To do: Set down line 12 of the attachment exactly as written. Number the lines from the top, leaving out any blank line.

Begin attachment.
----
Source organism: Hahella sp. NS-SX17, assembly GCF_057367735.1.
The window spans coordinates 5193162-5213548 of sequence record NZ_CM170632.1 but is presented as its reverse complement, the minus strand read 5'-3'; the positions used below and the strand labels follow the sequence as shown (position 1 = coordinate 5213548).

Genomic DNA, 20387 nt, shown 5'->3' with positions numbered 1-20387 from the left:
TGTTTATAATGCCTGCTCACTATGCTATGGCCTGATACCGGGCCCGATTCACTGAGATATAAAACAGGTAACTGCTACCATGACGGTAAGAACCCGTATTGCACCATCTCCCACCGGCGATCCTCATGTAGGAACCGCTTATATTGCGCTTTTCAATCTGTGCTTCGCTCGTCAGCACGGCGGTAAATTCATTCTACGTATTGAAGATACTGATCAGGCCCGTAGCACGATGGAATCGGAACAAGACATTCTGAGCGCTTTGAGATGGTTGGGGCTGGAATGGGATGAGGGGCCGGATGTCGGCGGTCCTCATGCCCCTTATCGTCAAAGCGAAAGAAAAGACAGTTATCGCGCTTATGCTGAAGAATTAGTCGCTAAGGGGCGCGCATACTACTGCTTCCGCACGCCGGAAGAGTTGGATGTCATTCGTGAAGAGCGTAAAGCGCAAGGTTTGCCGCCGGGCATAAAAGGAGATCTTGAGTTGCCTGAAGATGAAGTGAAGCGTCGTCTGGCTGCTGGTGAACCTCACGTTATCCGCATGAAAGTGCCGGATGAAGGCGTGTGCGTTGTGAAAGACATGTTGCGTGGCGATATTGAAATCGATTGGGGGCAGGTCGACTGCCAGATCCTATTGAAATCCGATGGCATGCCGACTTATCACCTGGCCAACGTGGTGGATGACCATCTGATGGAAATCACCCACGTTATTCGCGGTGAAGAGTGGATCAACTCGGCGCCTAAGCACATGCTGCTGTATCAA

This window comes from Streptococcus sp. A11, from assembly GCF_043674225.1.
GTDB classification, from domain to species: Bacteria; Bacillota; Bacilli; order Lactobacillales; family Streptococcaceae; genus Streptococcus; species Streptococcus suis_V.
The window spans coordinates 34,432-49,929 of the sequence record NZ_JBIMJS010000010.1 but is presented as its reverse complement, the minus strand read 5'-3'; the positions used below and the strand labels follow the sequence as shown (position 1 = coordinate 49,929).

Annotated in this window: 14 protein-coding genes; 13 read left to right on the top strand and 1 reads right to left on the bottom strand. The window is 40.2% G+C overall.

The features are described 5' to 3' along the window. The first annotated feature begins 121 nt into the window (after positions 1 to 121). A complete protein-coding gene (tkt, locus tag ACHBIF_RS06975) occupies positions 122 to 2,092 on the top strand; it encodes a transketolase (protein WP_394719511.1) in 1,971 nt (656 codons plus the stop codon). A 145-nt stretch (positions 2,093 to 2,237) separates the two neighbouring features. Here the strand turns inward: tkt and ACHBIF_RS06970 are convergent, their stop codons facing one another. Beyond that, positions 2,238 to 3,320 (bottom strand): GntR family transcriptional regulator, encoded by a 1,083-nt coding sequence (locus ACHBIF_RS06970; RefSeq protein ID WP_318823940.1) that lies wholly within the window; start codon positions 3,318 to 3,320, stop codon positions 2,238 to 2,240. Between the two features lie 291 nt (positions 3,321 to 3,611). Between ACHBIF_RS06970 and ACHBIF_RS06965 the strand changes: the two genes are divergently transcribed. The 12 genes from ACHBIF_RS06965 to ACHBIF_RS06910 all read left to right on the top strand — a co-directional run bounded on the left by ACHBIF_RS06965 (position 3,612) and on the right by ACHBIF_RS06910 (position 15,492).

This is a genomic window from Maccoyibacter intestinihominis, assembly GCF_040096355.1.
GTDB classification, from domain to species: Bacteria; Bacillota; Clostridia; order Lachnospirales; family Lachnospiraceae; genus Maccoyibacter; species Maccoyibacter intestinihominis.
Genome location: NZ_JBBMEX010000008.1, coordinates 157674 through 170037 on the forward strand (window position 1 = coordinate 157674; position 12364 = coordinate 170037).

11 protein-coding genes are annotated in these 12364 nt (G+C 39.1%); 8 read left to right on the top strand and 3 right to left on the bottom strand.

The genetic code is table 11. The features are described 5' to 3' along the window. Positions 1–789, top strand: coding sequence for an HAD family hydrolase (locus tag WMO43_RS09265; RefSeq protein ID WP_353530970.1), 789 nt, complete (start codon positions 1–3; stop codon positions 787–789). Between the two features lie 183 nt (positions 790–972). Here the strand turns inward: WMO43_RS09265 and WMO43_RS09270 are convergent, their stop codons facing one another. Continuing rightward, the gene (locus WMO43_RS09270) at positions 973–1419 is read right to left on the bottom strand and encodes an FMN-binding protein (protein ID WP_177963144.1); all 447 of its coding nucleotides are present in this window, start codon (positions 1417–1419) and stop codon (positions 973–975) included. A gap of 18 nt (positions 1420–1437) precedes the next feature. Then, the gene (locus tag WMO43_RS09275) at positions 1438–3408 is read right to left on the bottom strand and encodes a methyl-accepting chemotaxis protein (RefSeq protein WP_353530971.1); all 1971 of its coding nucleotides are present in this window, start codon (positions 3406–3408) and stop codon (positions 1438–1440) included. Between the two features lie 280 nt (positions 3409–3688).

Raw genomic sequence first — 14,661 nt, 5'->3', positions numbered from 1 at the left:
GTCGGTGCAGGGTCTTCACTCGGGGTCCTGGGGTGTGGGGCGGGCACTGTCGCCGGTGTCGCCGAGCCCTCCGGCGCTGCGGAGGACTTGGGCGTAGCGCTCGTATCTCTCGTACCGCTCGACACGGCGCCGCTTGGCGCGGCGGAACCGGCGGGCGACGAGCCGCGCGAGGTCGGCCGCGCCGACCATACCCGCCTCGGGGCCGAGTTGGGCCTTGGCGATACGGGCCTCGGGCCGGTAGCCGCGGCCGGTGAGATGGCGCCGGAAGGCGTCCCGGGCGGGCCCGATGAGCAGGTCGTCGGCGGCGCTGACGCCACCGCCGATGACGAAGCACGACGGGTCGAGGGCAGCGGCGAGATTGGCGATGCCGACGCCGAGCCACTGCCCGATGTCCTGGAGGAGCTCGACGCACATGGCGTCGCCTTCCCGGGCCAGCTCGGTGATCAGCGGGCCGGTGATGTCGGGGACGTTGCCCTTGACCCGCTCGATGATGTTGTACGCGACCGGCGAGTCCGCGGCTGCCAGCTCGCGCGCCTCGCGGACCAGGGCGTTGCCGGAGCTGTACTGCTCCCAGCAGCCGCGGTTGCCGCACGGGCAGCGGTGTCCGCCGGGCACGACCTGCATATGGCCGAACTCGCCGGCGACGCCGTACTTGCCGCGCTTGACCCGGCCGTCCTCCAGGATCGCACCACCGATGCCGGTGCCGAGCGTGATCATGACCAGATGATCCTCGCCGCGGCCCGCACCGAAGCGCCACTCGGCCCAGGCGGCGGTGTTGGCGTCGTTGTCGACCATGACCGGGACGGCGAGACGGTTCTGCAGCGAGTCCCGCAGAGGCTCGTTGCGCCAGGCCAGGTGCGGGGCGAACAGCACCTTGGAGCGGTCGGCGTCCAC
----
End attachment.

Genome location: NZ_JBBMEX010000008.1, coordinates 157674 through 170037 on the forward strand (window position 1 = coordinate 157674; position 12364 = coordinate 170037).